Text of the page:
"I drive my Lotus Elan for pleasure - not because I have to," said world champion, Jim Clark. So the famous poster slogan goes. Clark, then a driver for Colin Chapman's racing team, might be smiling as he sits on the Carmen Red bonnet of 997 NUR in the photo, but it probably wasn't too long before he was grimacing at a his Series 1's next problem. "That never-reliable motor car, the Elan, has broken down again and is at the factory," he wrote in a letter to Team Lotus manager Andrew Ferguson during his custodianship.
No, the Elan has never been celebrated as a marvel of reliable motoring. In its earliest S1 format (like Clark's car), it was notoriously unreliable and perfectly befit of the well-known acronym: lots of trouble, usually serious. Not only that, the Elan's soft-top didn't stand up well to heavy rain - so much so that a fixed head coupe version was produced with a bonded-on hard top to appeal to customers not so keen on water ingress. Running an Elan, even the better developed later generations, required constant TLC.
But it was worth it, because the Elan felt light years ahead of its time. The ingredients were compelling enough. It was built on a seperate steel chassis, used an ultra lightweight fibreglass body and was powered by a twin-cam 1.6-litre four-cylinder engine with a syncho'd four-speed manual gearbox. Chapman's company then merged these controls with a tactility that provided its driver with the means for 'pleasurable' - to use Clark's description - driving. Jump in an Elan even today and you'll quickly find that the weighting and responsiveness of the controls are still nigh on perfect.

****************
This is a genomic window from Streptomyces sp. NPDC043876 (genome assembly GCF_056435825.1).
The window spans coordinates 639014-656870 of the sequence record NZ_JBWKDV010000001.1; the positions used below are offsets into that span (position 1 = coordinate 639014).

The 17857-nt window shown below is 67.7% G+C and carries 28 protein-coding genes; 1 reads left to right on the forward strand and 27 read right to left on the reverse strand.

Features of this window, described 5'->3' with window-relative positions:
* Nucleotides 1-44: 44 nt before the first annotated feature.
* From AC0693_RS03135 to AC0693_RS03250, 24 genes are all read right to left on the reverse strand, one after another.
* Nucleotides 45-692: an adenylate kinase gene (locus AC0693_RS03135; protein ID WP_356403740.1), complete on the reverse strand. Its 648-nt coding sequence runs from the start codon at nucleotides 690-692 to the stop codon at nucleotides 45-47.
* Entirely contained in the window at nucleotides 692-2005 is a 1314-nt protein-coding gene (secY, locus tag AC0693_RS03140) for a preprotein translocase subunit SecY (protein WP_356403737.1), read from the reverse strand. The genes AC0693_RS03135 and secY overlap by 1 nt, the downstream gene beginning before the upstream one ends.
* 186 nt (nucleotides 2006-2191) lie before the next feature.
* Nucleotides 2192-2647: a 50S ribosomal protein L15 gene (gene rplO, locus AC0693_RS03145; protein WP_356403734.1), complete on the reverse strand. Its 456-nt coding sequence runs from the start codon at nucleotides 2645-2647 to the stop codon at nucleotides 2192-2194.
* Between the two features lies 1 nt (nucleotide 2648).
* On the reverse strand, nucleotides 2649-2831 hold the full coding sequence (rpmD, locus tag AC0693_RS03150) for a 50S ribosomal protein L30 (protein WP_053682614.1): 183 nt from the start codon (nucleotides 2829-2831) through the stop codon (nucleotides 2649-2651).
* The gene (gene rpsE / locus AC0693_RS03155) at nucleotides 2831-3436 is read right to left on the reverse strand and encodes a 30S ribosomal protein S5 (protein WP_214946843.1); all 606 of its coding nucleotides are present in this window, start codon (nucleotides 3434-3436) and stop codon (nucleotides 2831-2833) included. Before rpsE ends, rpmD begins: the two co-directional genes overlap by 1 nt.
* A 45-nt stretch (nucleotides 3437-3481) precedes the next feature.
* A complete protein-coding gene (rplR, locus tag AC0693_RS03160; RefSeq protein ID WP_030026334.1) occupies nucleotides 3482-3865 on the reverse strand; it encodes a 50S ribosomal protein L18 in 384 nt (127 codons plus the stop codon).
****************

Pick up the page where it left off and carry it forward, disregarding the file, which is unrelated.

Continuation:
It's all about feel and communication, of course. The gear lever throw is short and assertive and the throttle instantaneously impactful on engine revs. The brake pedal jostles feedback into your foot while the steering wheel - aside from a small amount of numbness around centre - is brimmed with information. There's no power assistance, but the wheel is light to turn because you're influencing tiny 145-section tyres on 13-inch steel wheels. Grip is therefore not particularly high, but with just 680kg to shift, the rubber is more than up to the job. And with so much feedback on tap, you're always a step ahead of what's happening.
The peak of Elan performance came with the Sprint, of course, and this is reflected in pricing. Sprints on the classifieds regularly cost more than £40,000. Prices for regular Elans can start from just over half that, unless you opt for one of a growing number of fully restored examples. Take the S2 in striking Medici Blue that we've spotted today, for example. This car was stripped and then rebuilt by highly respected Elan specialist Ken Myers 10 years ago, but it has only covered 4,800 miles since, all of which have been in the dry. As such, it looks to be one of the finest examples available, and we don't say that just because of its gorgeous paint job; among its history files are various concours award wins. It's a stunning example, awaiting only a lucky buyer and, we'd venture, the warmer weather of 2019.
LOTUS ELAN S2
Engine: 1,558cc four-cylinder
Transmission: Four-speed manual, rear-wheel drive
Power (hp): 105@5,500rpm
Torque (lb ft): 108@4,000rpm
Year registered: 1965
Recorded miles: 4,800 (after restoration)
Price new: N/A
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